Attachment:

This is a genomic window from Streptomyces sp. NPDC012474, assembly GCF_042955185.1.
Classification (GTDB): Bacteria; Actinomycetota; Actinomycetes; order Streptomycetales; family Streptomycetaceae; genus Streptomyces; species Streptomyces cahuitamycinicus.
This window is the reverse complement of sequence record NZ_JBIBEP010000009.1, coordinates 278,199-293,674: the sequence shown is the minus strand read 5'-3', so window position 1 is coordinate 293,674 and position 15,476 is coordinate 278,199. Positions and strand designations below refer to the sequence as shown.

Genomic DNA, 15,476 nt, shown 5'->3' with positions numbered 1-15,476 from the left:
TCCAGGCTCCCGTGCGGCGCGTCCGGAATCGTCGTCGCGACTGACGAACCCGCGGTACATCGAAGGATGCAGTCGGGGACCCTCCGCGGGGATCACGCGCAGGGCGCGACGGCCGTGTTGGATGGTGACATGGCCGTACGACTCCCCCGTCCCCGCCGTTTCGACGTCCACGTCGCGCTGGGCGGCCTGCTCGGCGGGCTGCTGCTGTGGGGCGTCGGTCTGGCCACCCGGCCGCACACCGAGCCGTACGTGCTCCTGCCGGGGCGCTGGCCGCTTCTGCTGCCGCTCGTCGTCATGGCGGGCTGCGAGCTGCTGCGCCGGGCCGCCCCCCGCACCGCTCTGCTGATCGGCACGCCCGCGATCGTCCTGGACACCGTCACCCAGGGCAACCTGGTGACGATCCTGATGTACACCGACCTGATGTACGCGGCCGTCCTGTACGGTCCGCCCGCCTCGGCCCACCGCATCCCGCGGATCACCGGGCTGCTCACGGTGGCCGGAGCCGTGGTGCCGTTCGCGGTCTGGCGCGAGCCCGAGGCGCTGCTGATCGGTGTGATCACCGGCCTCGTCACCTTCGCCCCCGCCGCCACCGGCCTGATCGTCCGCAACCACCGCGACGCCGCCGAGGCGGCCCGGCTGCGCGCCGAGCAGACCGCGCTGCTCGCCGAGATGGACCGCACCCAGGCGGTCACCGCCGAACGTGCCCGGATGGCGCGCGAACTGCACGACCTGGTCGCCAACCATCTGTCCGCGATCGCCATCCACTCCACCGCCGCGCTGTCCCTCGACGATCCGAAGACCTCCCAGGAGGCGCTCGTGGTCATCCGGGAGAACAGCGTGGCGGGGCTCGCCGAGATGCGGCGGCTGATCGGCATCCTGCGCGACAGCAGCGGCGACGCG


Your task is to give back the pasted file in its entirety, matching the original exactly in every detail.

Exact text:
This is a genomic window from Streptomyces sp. NPDC012474, assembly GCF_042955185.1.
Classification (GTDB): Bacteria; Actinomycetota; Actinomycetes; order Streptomycetales; family Streptomycetaceae; genus Streptomyces; species Streptomyces cahuitamycinicus.
This window is the reverse complement of sequence record NZ_JBIBEP010000009.1, coordinates 278,199-293,674: the sequence shown is the minus strand read 5'-3', so window position 1 is coordinate 293,674 and position 15,476 is coordinate 278,199. Positions and strand designations below refer to the sequence as shown.

Genomic DNA, 15,476 nt, shown 5'->3' with positions numbered 1-15,476 from the left:
TCCAGGCTCCCGTGCGGCGCGTCCGGAATCGTCGTCGCGACTGACGAACCCGCGGTACATCGAAGGATGCAGTCGGGGACCCTCCGCGGGGATCACGCGCAGGGCGCGACGGCCGTGTTGGATGGTGACATGGCCGTACGACTCCCCCGTCCCCGCCGTTTCGACGTCCACGTCGCGCTGGGCGGCCTGCTCGGCGGGCTGCTGCTGTGGGGCGTCGGTCTGGCCACCCGGCCGCACACCGAGCCGTACGTGCTCCTGCCGGGGCGCTGGCCGCTTCTGCTGCCGCTCGTCGTCATGGCGGGCTGCGAGCTGCTGCGCCGGGCCGCCCCCCGCACCGCTCTGCTGATCGGCACGCCCGCGATCGTCCTGGACACCGTCACCCAGGGCAACCTGGTGACGATCCTGATGTACACCGACCTGATGTACGCGGCCGTCCTGTACGGTCCGCCCGCCTCGGCCCACCGCATCCCGCGGATCACCGGGCTGCTCACGGTGGCCGGAGCCGTGGTGCCGTTCGCGGTCTGGCGCGAGCCCGAGGCGCTGCTGATCGGTGTGATCACCGGCCTCGTCACCTTCGCCCCCGCCGCCACCGGCCTGATCGTCCGCAACCACCGCGACGCCGCCGAGGCGGCCCGGCTGCGCGCCGAGCAGACCGCGCTGCTCGCCGAGATGGACCGCACCCAGGCGGTCACCGCCGAACGTGCCCGGATGGCGCGCGAACTGCACGACCTGGTCGCCAACCATCTGTCCGCGATCGCCATCCACTCCACCGCCGCGCTGTCCCTCGACGATCCGAAGACCTCCCAGGAGGCGCTCGTGGTCATCCGGGAGAACAGCGTGGCGGGGCTCGCCGAGATGCGGCGGCTGATCGGCATCCTGCGCGACAGCAGCGGCGACGCG